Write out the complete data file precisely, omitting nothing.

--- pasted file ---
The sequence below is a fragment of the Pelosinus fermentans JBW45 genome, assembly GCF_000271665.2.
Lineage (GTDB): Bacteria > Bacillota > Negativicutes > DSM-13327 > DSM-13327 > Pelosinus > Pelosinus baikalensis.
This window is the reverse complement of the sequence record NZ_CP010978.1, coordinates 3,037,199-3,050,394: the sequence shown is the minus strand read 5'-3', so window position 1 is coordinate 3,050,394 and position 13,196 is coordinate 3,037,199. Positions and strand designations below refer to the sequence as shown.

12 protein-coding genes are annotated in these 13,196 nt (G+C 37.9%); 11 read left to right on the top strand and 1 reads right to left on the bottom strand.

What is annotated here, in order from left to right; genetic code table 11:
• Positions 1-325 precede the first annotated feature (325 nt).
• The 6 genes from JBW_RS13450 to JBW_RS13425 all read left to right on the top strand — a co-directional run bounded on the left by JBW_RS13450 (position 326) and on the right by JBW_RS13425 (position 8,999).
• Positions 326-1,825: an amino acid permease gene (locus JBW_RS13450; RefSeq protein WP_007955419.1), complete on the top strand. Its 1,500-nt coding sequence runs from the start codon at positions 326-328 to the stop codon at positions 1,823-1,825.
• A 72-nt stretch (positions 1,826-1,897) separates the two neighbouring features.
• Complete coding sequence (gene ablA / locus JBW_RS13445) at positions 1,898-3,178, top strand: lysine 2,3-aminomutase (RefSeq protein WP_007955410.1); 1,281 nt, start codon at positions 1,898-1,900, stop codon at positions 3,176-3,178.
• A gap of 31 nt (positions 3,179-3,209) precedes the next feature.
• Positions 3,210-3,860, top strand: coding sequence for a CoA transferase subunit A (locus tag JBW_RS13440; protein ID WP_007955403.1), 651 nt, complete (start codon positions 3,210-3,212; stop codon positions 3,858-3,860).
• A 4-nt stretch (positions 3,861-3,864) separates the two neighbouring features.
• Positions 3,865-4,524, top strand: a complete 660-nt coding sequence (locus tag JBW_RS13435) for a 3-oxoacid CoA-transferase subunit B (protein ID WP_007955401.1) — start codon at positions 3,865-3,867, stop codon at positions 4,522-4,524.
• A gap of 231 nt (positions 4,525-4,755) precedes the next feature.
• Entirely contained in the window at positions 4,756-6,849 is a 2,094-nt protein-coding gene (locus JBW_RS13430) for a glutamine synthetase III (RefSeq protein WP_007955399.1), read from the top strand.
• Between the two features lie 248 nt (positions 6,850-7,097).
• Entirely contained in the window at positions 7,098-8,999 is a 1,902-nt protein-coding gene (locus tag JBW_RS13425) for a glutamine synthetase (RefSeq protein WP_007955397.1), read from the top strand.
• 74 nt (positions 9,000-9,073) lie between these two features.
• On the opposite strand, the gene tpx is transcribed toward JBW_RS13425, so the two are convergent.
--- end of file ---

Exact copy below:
The sequence below is a fragment of the Pelosinus fermentans JBW45 genome, assembly GCF_000271665.2.
Lineage (GTDB): Bacteria > Bacillota > Negativicutes > DSM-13327 > DSM-13327 > Pelosinus > Pelosinus baikalensis.
This window is the reverse complement of the sequence record NZ_CP010978.1, coordinates 3,037,199-3,050,394: the sequence shown is the minus strand read 5'-3', so window position 1 is coordinate 3,050,394 and position 13,196 is coordinate 3,037,199. Positions and strand designations below refer to the sequence as shown.

12 protein-coding genes are annotated in these 13,196 nt (G+C 37.9%); 11 read left to right on the top strand and 1 reads right to left on the bottom strand.

What is annotated here, in order from left to right; genetic code table 11:
• Positions 1-325 precede the first annotated feature (325 nt).
• The 6 genes from JBW_RS13450 to JBW_RS13425 all read left to right on the top strand — a co-directional run bounded on the left by JBW_RS13450 (position 326) and on the right by JBW_RS13425 (position 8,999).
• Positions 326-1,825: an amino acid permease gene (locus JBW_RS13450; RefSeq protein WP_007955419.1), complete on the top strand. Its 1,500-nt coding sequence runs from the start codon at positions 326-328 to the stop codon at positions 1,823-1,825.
• A 72-nt stretch (positions 1,826-1,897) separates the two neighbouring features.
• Complete coding sequence (gene ablA / locus JBW_RS13445) at positions 1,898-3,178, top strand: lysine 2,3-aminomutase (RefSeq protein WP_007955410.1); 1,281 nt, start codon at positions 1,898-1,900, stop codon at positions 3,176-3,178.
• A gap of 31 nt (positions 3,179-3,209) precedes the next feature.
• Positions 3,210-3,860, top strand: coding sequence for a CoA transferase subunit A (locus tag JBW_RS13440; protein ID WP_007955403.1), 651 nt, complete (start codon positions 3,210-3,212; stop codon positions 3,858-3,860).
• A 4-nt stretch (positions 3,861-3,864) separates the two neighbouring features.
• Positions 3,865-4,524, top strand: a complete 660-nt coding sequence (locus tag JBW_RS13435) for a 3-oxoacid CoA-transferase subunit B (protein ID WP_007955401.1) — start codon at positions 3,865-3,867, stop codon at positions 4,522-4,524.
• A gap of 231 nt (positions 4,525-4,755) precedes the next feature.
• Entirely contained in the window at positions 4,756-6,849 is a 2,094-nt protein-coding gene (locus JBW_RS13430) for a glutamine synthetase III (RefSeq protein WP_007955399.1), read from the top strand.
• Between the two features lie 248 nt (positions 6,850-7,097).
• Entirely contained in the window at positions 7,098-8,999 is a 1,902-nt protein-coding gene (locus tag JBW_RS13425) for a glutamine synthetase (RefSeq protein WP_007955397.1), read from the top strand.
• 74 nt (positions 9,000-9,073) lie between these two features.
• On the opposite strand, the gene tpx is transcribed toward JBW_RS13425, so the two are convergent.